practical

[ prak-ti-kuhl ]
/ ˈpræk tɪ kəl /
|

adjective

Origin of practical

1375–1425; late Middle English. See practic, -al1
SYNONYMS FOR practical
ANTONYMS FOR practical
Related forms
Can be confusedpossible practicable practical (see synonym study at possible)

Synonym study

7. Practical, judicious, sensible refer to good judgment in action, conduct, and the handling of everyday matters. Practical suggests the ability to adopt means to an end or to turn what is at hand to account: to adopt practical measures for settling problems. Judicious implies the possession and use of discreet judgment, discrimination, and balance: a judicious use of one's time. Sensible implies the possession and use of sound reason and shrewd common sense: a sensible suggestion.
Dictionary.com Unabridged Based on the Random House Unabridged Dictionary, © Random House, Inc. 2019

British Dictionary definitions for non-practical

practical

/ (ˈpræktɪkəl) /

adjective

of, involving, or concerned with experience or actual use; not theoretical
of or concerned with ordinary affairs, work, etc
adapted or adaptable for use
of, involving, or trained by practice
being such for all useful or general purposes; virtual

noun

an examination in the practical skills of a subjecta science practical
Derived Formspracticality or practicalness, noun

Word Origin for practical

C17: from earlier practic, from French pratique, via Late Latin from Greek praktikos, from prassein to experience, negotiate, perform

usage

A distinction is usually made between practical and practicable. Practical refers to a person, idea, project, etc, as being more concerned with or relevant to practice than theory: he is a very practical person; the idea had no practical application. Practicable refers to a project or idea as being capable of being done or put into effect: the plan was expensive, yet practicable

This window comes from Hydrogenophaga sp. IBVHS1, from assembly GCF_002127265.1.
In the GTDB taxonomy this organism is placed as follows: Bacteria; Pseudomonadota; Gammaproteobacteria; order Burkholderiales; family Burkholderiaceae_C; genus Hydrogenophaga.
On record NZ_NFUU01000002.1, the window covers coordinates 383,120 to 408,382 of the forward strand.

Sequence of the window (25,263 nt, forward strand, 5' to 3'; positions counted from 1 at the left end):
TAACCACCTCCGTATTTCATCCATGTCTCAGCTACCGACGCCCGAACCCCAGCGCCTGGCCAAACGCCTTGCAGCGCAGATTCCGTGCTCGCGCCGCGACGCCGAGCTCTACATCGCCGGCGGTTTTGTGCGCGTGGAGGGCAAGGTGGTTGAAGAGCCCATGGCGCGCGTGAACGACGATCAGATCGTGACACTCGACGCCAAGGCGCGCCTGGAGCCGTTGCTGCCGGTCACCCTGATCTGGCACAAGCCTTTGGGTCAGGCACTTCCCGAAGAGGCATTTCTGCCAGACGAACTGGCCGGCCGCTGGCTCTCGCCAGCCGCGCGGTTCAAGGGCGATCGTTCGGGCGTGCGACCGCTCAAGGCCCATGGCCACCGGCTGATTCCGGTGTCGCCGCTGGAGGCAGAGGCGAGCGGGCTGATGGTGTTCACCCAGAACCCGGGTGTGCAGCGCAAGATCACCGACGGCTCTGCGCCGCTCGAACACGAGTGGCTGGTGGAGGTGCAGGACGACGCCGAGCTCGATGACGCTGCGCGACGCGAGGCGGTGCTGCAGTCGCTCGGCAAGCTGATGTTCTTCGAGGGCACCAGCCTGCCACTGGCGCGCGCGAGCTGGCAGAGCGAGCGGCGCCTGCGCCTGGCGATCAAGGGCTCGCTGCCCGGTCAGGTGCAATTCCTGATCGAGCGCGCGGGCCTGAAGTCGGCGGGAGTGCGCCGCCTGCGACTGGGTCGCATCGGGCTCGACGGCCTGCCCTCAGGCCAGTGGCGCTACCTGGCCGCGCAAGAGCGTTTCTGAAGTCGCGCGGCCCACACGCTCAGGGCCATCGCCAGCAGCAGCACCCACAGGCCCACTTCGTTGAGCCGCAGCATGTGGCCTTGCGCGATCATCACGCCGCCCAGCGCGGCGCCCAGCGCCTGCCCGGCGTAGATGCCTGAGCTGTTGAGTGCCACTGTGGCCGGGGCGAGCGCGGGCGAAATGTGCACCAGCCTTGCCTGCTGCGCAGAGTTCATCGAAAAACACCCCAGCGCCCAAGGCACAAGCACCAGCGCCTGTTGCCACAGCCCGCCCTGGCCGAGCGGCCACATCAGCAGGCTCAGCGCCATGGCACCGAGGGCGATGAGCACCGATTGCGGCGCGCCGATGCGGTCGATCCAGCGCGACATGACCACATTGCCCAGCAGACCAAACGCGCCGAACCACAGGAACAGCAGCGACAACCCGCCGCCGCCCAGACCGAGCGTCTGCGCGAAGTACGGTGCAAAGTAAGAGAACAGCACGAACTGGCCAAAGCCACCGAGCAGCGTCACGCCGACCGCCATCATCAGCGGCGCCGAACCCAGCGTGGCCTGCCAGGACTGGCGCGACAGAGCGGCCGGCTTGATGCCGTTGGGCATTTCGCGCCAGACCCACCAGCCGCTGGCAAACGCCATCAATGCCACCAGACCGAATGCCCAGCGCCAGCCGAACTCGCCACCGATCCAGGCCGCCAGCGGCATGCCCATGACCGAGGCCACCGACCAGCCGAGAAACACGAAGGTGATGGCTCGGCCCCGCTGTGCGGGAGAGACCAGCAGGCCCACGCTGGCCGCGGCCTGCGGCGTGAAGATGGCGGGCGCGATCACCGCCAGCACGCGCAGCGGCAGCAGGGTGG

Collins English Dictionary - Complete & Unabridged 2012 Digital Edition © William Collins Sons & Co. Ltd. 1979, 1986 © HarperCollins Publishers 1998, 2000, 2003, 2005, 2006, 2007, 2009, 2012

Word Origin and History for non-practical

practical


adj.

early 15c., practicale "of or pertaining to matters of practice; applied," with -al (1) + earlier practic (adj.) "dealing with practical matters, applied, not merely theoretical" (early 15c.), or practic (n.) "method, practice, use" (late 14c.). In some cases directly from Old French practique (adj.) "fit for action," earlier pratique (13c.) and Medieval Latin practicalis, from Late Latin practicus "practical, active," from Greek praktikos "fit for action, fit for business; business-like, practical; active, effective, vigorous," from praktos "done; to be done," verbal adjective of prassein, prattein "to do, act, effect, accomplish."

Online Etymology Dictionary, © 2010 Douglas Harper

Idioms and Phrases with non-practical

practical


see to all intents and (for all practical) purposes.

The American Heritage® Idioms Dictionary Copyright © 2002, 2001, 1995 by Houghton Mifflin Harcourt Publishing Company. Published by Houghton Mifflin Harcourt Publishing Company.